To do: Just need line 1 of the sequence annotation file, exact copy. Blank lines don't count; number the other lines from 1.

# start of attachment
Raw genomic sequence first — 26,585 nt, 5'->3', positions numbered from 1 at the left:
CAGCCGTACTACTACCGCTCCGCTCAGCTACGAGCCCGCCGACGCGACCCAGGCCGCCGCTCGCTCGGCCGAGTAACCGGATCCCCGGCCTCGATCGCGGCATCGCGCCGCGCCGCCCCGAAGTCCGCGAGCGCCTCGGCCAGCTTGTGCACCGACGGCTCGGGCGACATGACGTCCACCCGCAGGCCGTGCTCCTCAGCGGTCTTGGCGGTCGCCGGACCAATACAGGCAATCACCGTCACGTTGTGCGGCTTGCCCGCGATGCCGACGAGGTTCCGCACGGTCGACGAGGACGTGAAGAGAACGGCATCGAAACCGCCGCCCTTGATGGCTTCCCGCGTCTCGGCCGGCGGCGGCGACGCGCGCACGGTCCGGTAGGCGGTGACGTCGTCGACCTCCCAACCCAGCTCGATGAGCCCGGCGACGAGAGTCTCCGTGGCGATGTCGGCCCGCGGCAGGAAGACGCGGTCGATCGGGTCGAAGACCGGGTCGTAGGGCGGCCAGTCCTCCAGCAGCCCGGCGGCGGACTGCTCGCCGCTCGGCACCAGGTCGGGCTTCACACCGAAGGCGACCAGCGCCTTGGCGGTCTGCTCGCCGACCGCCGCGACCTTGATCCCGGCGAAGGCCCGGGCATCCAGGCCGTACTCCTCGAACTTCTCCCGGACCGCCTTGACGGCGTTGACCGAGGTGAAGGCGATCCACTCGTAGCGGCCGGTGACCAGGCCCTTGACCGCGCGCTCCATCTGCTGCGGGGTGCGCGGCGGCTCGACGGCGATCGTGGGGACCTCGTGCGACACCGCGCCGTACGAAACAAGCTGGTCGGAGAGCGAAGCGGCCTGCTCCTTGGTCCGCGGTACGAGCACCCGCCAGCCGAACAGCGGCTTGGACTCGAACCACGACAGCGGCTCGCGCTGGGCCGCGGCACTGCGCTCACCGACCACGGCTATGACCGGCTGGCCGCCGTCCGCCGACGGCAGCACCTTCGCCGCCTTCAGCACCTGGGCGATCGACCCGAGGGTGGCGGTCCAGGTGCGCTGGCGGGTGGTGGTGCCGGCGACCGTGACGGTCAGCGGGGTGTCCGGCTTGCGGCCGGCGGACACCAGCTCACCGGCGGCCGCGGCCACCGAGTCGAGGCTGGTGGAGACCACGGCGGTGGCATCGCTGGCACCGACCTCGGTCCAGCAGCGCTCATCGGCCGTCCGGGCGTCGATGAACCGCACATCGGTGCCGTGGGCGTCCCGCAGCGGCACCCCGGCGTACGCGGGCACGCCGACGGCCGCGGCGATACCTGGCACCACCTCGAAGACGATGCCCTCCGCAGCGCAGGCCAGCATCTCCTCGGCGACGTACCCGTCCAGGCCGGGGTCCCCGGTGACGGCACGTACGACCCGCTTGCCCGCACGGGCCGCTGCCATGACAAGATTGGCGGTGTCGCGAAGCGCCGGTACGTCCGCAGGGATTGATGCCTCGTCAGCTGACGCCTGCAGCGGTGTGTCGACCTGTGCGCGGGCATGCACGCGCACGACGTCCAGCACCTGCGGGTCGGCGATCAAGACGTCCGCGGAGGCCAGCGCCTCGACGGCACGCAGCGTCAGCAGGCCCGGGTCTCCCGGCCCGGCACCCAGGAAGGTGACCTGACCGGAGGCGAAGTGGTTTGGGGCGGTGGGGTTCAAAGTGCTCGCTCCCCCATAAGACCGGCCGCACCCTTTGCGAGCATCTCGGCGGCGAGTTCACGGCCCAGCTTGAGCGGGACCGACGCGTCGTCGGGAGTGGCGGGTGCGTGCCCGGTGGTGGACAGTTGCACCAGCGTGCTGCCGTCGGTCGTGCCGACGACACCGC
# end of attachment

Raw genomic sequence first — 26,585 nt, 5'->3', positions numbered from 1 at the left: